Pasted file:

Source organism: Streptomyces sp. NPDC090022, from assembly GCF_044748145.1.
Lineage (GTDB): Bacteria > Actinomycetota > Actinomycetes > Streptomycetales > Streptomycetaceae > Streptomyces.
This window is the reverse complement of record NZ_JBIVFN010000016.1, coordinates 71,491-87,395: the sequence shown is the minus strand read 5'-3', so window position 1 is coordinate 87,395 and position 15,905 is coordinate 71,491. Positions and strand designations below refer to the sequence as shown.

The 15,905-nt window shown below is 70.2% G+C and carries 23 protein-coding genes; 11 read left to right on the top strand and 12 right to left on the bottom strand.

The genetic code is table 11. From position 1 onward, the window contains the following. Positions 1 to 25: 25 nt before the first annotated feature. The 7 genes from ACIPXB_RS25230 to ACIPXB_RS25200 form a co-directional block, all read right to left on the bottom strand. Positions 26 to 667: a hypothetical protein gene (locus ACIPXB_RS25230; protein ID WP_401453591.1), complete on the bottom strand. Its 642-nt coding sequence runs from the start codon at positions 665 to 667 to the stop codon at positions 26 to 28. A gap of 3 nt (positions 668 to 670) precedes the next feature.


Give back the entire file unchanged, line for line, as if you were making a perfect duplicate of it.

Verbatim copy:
Source organism: Streptomyces sp. NPDC090022, from assembly GCF_044748145.1.
Lineage (GTDB): Bacteria > Actinomycetota > Actinomycetes > Streptomycetales > Streptomycetaceae > Streptomyces.
This window is the reverse complement of record NZ_JBIVFN010000016.1, coordinates 71,491-87,395: the sequence shown is the minus strand read 5'-3', so window position 1 is coordinate 87,395 and position 15,905 is coordinate 71,491. Positions and strand designations below refer to the sequence as shown.

The 15,905-nt window shown below is 70.2% G+C and carries 23 protein-coding genes; 11 read left to right on the top strand and 12 right to left on the bottom strand.

The genetic code is table 11. From position 1 onward, the window contains the following. Positions 1 to 25: 25 nt before the first annotated feature. The 7 genes from ACIPXB_RS25230 to ACIPXB_RS25200 form a co-directional block, all read right to left on the bottom strand. Positions 26 to 667: a hypothetical protein gene (locus ACIPXB_RS25230; protein ID WP_401453591.1), complete on the bottom strand. Its 642-nt coding sequence runs from the start codon at positions 665 to 667 to the stop codon at positions 26 to 28. A gap of 3 nt (positions 668 to 670) precedes the next feature.